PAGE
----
One shofar, many faces
By Rabbi Nochum Mangel, Chabad of Greater Dayton
The high point of Rosh Hashanah and the unique mitzvah (commandment) of the day is the blowing of the shofar. The words of the holiday prayer book are deep and their extraordinary poetry is beautiful and moving, but the focus of the day is on the raw sound of the ram’s horn’s three basic notes.
What is its significance? As a simple matter of law, it is a mitzvah that the Torah instructs us to do, calling Rosh Hashanah Yom Teruah, a day of the sounding of the shofar. The Torah does not offer us a reason. It only gives us the command to sound the shofar.
But over the course of our long history, many have offered various meanings behind this mitzvah.
Hai Gaon, a rabbi who lived during the early 11th century, compiled 10 widely-cited reasons behind the mitzvah of blowing the shofar. Among them are:
• The shofar was sounded at a king’s coronation, and on Rosh Hashanah we are proclaiming God as our king just as Adam and Eve did on the sixth day of creation, the first Rosh Hashanah.
• When Abraham and Isaac showed their willingness to give up everything to follow God at the time of the Binding of Isaac, God directed Abraham to take a ram caught in a thicket and offer it instead, and the horn of the ram was to be used as a shofar. The shofar reminds us of the self-sacrificial dedication of the founders of our people.
• When all of Israel stood at Sinai and God gave them the Torah, everyone heard the sound of the shofar blowing. Hearing the shofar reminds us of God’s giving us the Torah.
• When Moshiach (Messiah) comes, the prophet Elijah tells us, the great shofar will be blown. Blowing the shofar speaks to us of the coming of the Moshiach and the great good toward which the world is moving.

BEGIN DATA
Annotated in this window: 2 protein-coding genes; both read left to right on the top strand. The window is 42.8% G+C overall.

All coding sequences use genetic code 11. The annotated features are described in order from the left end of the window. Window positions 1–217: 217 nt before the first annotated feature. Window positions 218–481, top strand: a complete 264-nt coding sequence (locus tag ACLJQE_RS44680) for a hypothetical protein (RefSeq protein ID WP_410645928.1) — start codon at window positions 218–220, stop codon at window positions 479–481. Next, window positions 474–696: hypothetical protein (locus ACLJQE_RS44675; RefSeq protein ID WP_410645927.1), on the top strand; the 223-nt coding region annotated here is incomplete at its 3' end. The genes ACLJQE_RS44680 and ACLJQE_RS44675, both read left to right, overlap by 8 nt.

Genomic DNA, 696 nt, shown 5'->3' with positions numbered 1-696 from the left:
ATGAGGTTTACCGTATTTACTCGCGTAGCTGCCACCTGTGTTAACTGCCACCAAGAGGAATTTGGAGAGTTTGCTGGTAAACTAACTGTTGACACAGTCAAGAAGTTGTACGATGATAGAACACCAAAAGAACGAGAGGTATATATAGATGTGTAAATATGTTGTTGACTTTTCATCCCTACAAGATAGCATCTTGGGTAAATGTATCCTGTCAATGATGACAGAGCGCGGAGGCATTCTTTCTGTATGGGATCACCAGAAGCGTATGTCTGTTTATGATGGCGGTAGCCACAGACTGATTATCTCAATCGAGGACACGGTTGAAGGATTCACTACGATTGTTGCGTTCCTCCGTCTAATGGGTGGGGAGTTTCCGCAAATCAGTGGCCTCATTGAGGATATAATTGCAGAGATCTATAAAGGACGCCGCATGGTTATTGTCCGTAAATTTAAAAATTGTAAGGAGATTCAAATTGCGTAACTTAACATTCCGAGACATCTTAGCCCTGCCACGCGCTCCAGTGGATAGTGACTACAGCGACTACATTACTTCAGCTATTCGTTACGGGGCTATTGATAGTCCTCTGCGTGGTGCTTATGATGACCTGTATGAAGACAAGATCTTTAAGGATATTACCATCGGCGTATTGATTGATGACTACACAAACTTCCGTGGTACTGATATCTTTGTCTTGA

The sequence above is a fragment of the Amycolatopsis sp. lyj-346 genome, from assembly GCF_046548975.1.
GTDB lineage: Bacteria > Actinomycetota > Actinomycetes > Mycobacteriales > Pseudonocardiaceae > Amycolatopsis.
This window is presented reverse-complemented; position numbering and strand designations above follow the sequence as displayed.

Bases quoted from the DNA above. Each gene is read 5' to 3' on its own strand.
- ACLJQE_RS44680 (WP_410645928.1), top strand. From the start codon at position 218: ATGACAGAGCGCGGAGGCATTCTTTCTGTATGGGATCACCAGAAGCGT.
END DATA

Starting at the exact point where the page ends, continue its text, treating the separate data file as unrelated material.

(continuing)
One hundred years later, Maimonides added that the sound of the shofar moves us to return to God. It is like a voice calling, “Wake up, you sleepers, and return to your real purpose, the purpose why you are here in the world.”
But one might ask, why does our tradition propose so many different and diverse reasons for this mitzvah? Wouldn’t one be enough?
In Midrash Rabba, our sages teach that discovering many explanations for a mitzvah is not something unique to the mitzvah of shofar. Rather, as a general Torah principal, Shivim panim laTorah — the Torah has 70 different faces, or aspects. Each and every matter in Torah can be understood through a prism that reveals 70 different colors.
The rabbis of the Talmud are saying that the necessity for so many different faces is: “Just as no person’s face looks exactly like another’s, so too, no two people’s sensibilities are exactly the same.”
Seventy, then, is a number to express the variety of the whole group. The message is that the Torah offers a path of understanding to each person as unique as the person’s face.
So although people say that if you have two Jews, you have three opinions, they are off by 67!
The strength and beauty of Torah is that although there are diverse insights and varied rationales, they are all simultaneously true.
But the commonality is the performance of the same mitzvah. No matter which of the 70 reasons one finds most compelling, each person speaks of the same mitzvah of hearing the shofar.
The mitzvah is the same, but each of us sees in it a different color, a different point of meaning. Each perspective is necessary in order for there to be a door and an opening into the Torah and mitzvot for all.
What draws one person is very often not what draws another. Therefore, there is the widest diversity of insight so that each person can find his or her way to the core where we are all one.
There is room for each one of us. In Torah learning, it is not about winning arguments or trying to prove our understanding is right by denying others their unique insight or inspiration. There is a purpose in our differences. Each one of us has a way to connect and join with everyone else in the mitzvah.
The shofar urges us, cries to us — do not stop until you have found your inspiration. We are meant to hear that sound together, as we come as one to be blessed by being written and sealed together in the Book of Life for a year of peace, plenty, and every kind of blessing.
May we finally hear the great sound of Elijah’s shofar, heralding the arrival of the righteous Moshiach.
To read the complete September 2018 Dayton Jewish Observer, click here.